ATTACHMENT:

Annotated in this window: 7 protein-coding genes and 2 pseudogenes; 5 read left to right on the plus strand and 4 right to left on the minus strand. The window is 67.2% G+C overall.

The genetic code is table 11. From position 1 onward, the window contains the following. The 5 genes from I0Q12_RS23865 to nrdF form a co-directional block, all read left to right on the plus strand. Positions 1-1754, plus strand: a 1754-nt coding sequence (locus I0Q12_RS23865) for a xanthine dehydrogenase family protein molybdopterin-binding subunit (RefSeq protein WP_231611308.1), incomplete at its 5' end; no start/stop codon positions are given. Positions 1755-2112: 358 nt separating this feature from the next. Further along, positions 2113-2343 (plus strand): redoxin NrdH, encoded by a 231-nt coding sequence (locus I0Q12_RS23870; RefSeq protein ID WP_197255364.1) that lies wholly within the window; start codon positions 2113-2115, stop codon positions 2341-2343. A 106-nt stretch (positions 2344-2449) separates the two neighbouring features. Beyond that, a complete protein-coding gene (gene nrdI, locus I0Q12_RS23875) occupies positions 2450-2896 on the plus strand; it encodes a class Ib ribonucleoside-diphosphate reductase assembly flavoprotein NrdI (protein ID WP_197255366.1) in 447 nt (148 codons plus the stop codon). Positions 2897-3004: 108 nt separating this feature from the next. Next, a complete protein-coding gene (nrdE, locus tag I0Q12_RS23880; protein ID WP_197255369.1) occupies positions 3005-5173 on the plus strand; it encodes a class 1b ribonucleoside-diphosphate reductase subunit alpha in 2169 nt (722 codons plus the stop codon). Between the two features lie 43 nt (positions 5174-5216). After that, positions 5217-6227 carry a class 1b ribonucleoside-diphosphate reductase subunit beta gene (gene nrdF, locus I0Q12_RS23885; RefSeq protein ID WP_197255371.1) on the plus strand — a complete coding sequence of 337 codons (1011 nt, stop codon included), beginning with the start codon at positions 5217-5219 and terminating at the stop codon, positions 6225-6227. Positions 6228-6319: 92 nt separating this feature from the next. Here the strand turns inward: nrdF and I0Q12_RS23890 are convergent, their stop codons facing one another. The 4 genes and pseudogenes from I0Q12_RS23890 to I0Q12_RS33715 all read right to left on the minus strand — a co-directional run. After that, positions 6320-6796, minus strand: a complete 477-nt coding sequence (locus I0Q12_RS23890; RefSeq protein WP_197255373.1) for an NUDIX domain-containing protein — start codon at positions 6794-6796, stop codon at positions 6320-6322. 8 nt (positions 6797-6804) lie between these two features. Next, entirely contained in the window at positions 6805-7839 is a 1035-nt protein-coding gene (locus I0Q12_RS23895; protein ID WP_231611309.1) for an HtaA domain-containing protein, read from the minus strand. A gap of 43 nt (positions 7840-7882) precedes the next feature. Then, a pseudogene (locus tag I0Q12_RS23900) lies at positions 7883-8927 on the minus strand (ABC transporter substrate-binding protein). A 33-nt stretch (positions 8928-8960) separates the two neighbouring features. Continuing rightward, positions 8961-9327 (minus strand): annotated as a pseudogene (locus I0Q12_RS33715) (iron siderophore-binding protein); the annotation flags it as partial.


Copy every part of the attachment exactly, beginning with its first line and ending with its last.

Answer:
Annotated in this window: 7 protein-coding genes and 2 pseudogenes; 5 read left to right on the plus strand and 4 right to left on the minus strand. The window is 67.2% G+C overall.

The genetic code is table 11. From position 1 onward, the window contains the following. The 5 genes from I0Q12_RS23865 to nrdF form a co-directional block, all read left to right on the plus strand. Positions 1-1754, plus strand: a 1754-nt coding sequence (locus I0Q12_RS23865) for a xanthine dehydrogenase family protein molybdopterin-binding subunit (RefSeq protein WP_231611308.1), incomplete at its 5' end; no start/stop codon positions are given. Positions 1755-2112: 358 nt separating this feature from the next. Further along, positions 2113-2343 (plus strand): redoxin NrdH, encoded by a 231-nt coding sequence (locus I0Q12_RS23870; RefSeq protein ID WP_197255364.1) that lies wholly within the window; start codon positions 2113-2115, stop codon positions 2341-2343. A 106-nt stretch (positions 2344-2449) separates the two neighbouring features. Beyond that, a complete protein-coding gene (gene nrdI, locus I0Q12_RS23875) occupies positions 2450-2896 on the plus strand; it encodes a class Ib ribonucleoside-diphosphate reductase assembly flavoprotein NrdI (protein ID WP_197255366.1) in 447 nt (148 codons plus the stop codon). Positions 2897-3004: 108 nt separating this feature from the next. Next, a complete protein-coding gene (nrdE, locus tag I0Q12_RS23880; protein ID WP_197255369.1) occupies positions 3005-5173 on the plus strand; it encodes a class 1b ribonucleoside-diphosphate reductase subunit alpha in 2169 nt (722 codons plus the stop codon). Between the two features lie 43 nt (positions 5174-5216). After that, positions 5217-6227 carry a class 1b ribonucleoside-diphosphate reductase subunit beta gene (gene nrdF, locus I0Q12_RS23885; RefSeq protein ID WP_197255371.1) on the plus strand — a complete coding sequence of 337 codons (1011 nt, stop codon included), beginning with the start codon at positions 5217-5219 and terminating at the stop codon, positions 6225-6227. Positions 6228-6319: 92 nt separating this feature from the next. Here the strand turns inward: nrdF and I0Q12_RS23890 are convergent, their stop codons facing one another. The 4 genes and pseudogenes from I0Q12_RS23890 to I0Q12_RS33715 all read right to left on the minus strand — a co-directional run. After that, positions 6320-6796, minus strand: a complete 477-nt coding sequence (locus I0Q12_RS23890; RefSeq protein WP_197255373.1) for an NUDIX domain-containing protein — start codon at positions 6794-6796, stop codon at positions 6320-6322. 8 nt (positions 6797-6804) lie between these two features. Next, entirely contained in the window at positions 6805-7839 is a 1035-nt protein-coding gene (locus I0Q12_RS23895; protein ID WP_231611309.1) for an HtaA domain-containing protein, read from the minus strand. A gap of 43 nt (positions 7840-7882) precedes the next feature. Then, a pseudogene (locus tag I0Q12_RS23900) lies at positions 7883-8927 on the minus strand (ABC transporter substrate-binding protein). A 33-nt stretch (positions 8928-8960) separates the two neighbouring features. Continuing rightward, positions 8961-9327 (minus strand): annotated as a pseudogene (locus I0Q12_RS33715) (iron siderophore-binding protein); the annotation flags it as partial.